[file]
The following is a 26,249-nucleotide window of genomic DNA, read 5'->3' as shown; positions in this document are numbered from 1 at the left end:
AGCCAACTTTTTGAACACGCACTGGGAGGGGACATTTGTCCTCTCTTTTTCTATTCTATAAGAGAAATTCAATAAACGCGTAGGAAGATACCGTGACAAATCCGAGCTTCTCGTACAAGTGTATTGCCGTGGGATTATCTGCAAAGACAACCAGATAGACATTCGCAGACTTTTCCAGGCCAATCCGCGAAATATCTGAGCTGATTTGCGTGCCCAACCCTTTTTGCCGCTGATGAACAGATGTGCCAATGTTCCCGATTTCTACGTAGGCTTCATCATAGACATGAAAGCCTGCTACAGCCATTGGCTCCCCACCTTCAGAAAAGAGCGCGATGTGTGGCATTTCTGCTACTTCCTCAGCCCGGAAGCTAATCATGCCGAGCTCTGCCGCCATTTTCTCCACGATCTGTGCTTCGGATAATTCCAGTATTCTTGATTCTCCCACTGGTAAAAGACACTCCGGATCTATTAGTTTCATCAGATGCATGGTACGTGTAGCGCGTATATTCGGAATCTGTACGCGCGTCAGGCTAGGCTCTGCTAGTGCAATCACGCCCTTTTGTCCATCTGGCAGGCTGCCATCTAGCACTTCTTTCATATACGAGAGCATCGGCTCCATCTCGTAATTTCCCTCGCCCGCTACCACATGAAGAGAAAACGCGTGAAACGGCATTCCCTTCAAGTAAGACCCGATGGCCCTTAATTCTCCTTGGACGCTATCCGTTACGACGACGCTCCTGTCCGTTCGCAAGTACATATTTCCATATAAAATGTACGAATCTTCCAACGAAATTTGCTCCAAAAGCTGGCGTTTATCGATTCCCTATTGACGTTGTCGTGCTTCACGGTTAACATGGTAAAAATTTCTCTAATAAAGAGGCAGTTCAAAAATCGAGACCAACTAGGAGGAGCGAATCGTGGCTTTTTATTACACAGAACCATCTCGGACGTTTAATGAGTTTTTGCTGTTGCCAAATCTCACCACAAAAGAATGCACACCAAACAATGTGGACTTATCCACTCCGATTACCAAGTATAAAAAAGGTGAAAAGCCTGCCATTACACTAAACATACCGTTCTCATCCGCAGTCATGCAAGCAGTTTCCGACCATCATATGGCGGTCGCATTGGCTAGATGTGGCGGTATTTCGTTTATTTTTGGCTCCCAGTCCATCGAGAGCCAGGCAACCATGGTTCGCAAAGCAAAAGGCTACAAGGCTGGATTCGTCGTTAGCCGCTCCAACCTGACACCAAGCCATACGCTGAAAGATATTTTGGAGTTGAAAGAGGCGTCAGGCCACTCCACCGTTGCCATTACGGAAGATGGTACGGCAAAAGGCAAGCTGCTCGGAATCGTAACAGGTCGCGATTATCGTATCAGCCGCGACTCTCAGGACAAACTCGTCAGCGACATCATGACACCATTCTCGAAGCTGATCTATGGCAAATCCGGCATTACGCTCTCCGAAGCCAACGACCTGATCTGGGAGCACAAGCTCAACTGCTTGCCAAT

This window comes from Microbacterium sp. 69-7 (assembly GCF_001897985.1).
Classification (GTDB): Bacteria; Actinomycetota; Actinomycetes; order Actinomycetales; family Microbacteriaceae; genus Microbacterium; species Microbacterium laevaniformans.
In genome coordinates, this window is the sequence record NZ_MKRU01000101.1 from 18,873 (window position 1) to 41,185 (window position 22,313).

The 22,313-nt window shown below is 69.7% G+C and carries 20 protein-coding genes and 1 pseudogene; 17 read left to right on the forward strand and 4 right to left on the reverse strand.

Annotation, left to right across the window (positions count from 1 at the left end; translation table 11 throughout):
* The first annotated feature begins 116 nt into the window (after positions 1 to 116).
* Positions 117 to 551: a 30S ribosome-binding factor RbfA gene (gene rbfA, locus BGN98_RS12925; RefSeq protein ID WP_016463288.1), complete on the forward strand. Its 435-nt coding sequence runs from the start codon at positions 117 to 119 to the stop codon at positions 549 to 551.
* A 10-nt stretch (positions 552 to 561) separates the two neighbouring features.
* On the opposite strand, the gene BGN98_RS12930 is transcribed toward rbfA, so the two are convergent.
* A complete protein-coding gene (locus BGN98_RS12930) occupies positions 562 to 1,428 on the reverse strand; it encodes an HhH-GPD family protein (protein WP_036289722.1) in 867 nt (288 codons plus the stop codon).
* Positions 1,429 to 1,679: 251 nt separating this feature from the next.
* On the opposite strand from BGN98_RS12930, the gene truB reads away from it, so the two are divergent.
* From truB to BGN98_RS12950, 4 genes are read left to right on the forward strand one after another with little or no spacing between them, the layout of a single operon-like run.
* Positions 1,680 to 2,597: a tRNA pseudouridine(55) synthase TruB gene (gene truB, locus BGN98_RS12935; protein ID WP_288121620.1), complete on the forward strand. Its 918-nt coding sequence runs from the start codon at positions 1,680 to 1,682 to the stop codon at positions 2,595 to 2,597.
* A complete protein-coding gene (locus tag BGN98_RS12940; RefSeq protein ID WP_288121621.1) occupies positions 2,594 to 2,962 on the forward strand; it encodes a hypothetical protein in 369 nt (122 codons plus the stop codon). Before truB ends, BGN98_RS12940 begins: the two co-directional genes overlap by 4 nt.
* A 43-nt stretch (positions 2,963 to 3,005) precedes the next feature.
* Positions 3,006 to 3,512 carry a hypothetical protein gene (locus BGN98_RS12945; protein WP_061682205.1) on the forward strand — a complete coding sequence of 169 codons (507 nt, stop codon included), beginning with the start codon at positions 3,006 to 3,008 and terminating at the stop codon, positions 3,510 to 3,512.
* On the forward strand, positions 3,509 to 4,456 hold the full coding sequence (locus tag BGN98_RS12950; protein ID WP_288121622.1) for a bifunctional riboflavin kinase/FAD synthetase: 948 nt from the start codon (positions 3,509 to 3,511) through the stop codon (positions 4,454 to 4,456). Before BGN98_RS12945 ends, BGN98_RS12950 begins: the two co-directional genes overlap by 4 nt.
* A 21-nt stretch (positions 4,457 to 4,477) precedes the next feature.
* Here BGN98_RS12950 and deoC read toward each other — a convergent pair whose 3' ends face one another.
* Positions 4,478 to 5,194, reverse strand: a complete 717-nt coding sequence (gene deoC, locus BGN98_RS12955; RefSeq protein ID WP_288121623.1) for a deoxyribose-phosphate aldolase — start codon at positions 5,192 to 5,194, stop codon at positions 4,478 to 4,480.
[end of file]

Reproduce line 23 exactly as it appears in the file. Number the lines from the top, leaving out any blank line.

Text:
* Positions 4,478 to 5,194, reverse strand: a complete 717-nt coding sequence (gene deoC, locus BGN98_RS12955; RefSeq protein ID WP_288121623.1) for a deoxyribose-phosphate aldolase — start codon at positions 5,192 to 5,194, stop codon at positions 4,478 to 4,480.